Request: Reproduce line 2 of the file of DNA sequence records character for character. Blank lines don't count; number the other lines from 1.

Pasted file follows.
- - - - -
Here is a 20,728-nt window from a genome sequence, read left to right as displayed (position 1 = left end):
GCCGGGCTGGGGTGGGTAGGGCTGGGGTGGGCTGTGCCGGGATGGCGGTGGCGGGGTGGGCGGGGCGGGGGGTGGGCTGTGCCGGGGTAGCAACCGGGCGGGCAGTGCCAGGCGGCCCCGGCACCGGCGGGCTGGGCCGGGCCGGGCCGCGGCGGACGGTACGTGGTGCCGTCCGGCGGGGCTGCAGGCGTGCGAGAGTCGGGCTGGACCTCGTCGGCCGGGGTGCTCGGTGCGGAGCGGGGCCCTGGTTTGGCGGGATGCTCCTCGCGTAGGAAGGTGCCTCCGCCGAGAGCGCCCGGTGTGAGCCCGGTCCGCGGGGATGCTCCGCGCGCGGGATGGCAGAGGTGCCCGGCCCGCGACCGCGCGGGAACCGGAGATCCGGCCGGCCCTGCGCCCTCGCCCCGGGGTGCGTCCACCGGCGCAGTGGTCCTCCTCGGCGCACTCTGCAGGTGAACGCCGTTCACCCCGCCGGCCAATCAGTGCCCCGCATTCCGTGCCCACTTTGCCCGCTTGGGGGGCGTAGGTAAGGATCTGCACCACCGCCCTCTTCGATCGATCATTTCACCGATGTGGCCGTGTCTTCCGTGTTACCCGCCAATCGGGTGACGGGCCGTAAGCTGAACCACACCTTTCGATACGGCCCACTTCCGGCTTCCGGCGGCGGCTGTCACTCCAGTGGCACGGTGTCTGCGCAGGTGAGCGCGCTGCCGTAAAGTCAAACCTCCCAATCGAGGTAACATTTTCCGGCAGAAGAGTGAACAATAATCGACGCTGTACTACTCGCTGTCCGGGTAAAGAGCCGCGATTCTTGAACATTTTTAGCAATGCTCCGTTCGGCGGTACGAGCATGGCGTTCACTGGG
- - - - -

GCCGGGCTGGGGTGGGTAGGGCTGGGGTGGGCTGTGCCGGGATGGCGGTGGCGGGGTGGGCGGGGCGGGGGGTGGGCTGTGCCGGGGTAGCAACCGGGCGGGCAGTGCCAGGCGGCCCCGGCACCGGCGGGCTGGGCCGGGCCGGGCCGCGGCGGACGGTACGTGGTGCCGTCCGGCGGGGCTGCAGGCGTGCGAGAGTCGGGCTGGACCTCGTCGGCCGGGGTGCTCGGTGCGGAGCGGGGCCCTGGTTTGGCGGGATGCTCCTCGCGTAGGAAGGTGCCTCCGCCGAGAGCGCCCGGTGTGAGCCCGGTCCGCGGGGATGCTCCGCGCGCGGGATGGCAGAGGTGCCCGGCCCGCGACCGCGCGGGAACCGGAGATCCGGCCGGCCCTGCGCCCTCGCCCCGGGGTGCGTCCACCGGCGCAGTGGTCCTCCTCGGCGCACTCTGCAGGTGAACGCCGTTCACCCCGCCGGCCAATCAGTGCCCCGCATTCCGTGCCCACTTTGCCCGCTTGGGGGGCGTAGGTAAGGATCTGCACCACCGCCCTCTTCGATCGATCATTTCACCGATGTGGCCGTGTCTTCCGTGTTACCCGCCAATCGGGTGACGGGCCGTAAGCTGAACCACACCTTTCGATACGGCCCACTTCCGGCTTCCGGCGGCGGCTGTCACTCCAGTGGCACGGTGTCTGCGCAGGTGAGCGCGCTGCCGTAAAGTCAAACCTCCCAATCGAGGTAACATTTTCCGGCAGAAGAGTGAACAATAATCGACGCTGTACTACTCGCTGTCCGGGTAAAGAGCCGCGATTCTTGAACATTTTTAGCAATGCTCCGTTCGGCGGTACGAGCATGGCGTTCACTGGG